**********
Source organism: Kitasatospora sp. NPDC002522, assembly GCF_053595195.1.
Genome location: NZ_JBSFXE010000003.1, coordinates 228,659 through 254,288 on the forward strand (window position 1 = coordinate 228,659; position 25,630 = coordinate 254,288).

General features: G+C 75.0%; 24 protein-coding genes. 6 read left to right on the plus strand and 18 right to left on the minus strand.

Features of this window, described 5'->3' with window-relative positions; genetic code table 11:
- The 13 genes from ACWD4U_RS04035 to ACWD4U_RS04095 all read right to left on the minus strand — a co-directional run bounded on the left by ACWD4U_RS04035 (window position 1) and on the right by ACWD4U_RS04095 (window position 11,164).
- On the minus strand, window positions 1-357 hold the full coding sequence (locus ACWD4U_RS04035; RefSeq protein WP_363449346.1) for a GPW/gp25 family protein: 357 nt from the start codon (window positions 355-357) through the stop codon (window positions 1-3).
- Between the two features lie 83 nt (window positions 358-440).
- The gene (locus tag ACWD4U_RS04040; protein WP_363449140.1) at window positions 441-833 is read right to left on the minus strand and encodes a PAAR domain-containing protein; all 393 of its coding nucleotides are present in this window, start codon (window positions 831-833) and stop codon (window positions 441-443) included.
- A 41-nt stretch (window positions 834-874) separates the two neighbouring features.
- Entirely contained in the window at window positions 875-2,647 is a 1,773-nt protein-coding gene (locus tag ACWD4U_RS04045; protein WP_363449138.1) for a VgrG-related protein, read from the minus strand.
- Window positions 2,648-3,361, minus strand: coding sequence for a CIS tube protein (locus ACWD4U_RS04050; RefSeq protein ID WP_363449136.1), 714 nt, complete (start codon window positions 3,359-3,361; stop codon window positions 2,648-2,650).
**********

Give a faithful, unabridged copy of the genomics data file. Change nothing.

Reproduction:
Source organism: Kitasatospora sp. NPDC002522, assembly GCF_053595195.1.
Genome location: NZ_JBSFXE010000003.1, coordinates 228,659 through 254,288 on the forward strand (window position 1 = coordinate 228,659; position 25,630 = coordinate 254,288).

General features: G+C 75.0%; 24 protein-coding genes. 6 read left to right on the plus strand and 18 right to left on the minus strand.

Features of this window, described 5'->3' with window-relative positions; genetic code table 11:
- The 13 genes from ACWD4U_RS04035 to ACWD4U_RS04095 all read right to left on the minus strand — a co-directional run bounded on the left by ACWD4U_RS04035 (window position 1) and on the right by ACWD4U_RS04095 (window position 11,164).
- On the minus strand, window positions 1-357 hold the full coding sequence (locus ACWD4U_RS04035; RefSeq protein WP_363449346.1) for a GPW/gp25 family protein: 357 nt from the start codon (window positions 355-357) through the stop codon (window positions 1-3).
- Between the two features lie 83 nt (window positions 358-440).
- The gene (locus tag ACWD4U_RS04040; protein WP_363449140.1) at window positions 441-833 is read right to left on the minus strand and encodes a PAAR domain-containing protein; all 393 of its coding nucleotides are present in this window, start codon (window positions 831-833) and stop codon (window positions 441-443) included.
- A 41-nt stretch (window positions 834-874) separates the two neighbouring features.
- Entirely contained in the window at window positions 875-2,647 is a 1,773-nt protein-coding gene (locus tag ACWD4U_RS04045; protein WP_363449138.1) for a VgrG-related protein, read from the minus strand.
- Window positions 2,648-3,361, minus strand: coding sequence for a CIS tube protein (locus ACWD4U_RS04050; RefSeq protein ID WP_363449136.1), 714 nt, complete (start codon window positions 3,359-3,361; stop codon window positions 2,648-2,650).